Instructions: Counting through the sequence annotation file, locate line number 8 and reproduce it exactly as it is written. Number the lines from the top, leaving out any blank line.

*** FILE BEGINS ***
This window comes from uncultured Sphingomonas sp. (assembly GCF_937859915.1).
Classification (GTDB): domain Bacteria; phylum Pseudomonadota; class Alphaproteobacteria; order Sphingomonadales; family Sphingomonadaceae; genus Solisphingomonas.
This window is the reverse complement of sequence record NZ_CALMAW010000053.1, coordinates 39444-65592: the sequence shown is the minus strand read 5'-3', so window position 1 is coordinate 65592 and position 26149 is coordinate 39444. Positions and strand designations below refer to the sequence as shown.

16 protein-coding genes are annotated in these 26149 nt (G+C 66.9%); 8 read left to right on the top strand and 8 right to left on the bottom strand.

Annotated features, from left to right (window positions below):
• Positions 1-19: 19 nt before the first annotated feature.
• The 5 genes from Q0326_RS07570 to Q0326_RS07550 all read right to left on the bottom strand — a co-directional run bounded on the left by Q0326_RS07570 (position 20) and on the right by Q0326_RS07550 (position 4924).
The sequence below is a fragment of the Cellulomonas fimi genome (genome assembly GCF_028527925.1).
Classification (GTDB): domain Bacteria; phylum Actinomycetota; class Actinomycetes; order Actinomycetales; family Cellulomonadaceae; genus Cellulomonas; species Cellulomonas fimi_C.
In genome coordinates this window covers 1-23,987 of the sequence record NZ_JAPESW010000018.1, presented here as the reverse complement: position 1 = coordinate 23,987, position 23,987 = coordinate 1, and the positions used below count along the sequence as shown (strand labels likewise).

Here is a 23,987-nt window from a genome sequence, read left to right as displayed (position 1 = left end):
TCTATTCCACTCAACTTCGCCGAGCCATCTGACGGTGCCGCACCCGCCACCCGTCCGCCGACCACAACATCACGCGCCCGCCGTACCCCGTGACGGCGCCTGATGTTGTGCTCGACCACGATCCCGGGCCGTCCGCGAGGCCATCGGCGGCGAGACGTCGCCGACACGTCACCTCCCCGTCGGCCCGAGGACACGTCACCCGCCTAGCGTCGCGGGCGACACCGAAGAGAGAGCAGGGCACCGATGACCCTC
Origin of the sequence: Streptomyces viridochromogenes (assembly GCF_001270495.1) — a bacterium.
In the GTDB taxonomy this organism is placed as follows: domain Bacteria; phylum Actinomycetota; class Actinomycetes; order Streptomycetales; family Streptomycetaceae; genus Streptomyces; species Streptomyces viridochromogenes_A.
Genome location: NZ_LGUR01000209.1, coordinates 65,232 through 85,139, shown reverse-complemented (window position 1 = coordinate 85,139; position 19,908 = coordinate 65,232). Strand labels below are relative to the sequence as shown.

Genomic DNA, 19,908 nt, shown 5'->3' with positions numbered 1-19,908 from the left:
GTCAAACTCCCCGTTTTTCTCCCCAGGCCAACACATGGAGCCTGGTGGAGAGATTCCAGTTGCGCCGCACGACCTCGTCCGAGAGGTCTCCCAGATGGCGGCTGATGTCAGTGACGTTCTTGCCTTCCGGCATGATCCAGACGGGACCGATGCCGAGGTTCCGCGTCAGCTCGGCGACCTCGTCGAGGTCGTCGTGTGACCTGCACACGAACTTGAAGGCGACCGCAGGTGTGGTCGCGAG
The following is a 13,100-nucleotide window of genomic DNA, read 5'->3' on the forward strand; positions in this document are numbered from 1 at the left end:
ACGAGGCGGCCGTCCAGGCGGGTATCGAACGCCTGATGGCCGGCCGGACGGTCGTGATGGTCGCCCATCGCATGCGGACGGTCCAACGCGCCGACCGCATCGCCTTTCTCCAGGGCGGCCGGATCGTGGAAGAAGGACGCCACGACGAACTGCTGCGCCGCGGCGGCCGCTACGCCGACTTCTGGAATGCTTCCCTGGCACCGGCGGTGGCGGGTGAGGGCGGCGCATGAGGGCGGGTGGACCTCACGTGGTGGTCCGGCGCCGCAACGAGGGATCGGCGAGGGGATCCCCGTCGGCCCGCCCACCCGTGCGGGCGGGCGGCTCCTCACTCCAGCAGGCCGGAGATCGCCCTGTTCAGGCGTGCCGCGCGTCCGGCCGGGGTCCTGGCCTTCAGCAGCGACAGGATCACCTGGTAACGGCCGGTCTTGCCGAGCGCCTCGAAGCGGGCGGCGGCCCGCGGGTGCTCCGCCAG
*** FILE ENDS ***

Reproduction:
The sequence below is a fragment of the Cellulomonas fimi genome (genome assembly GCF_028527925.1).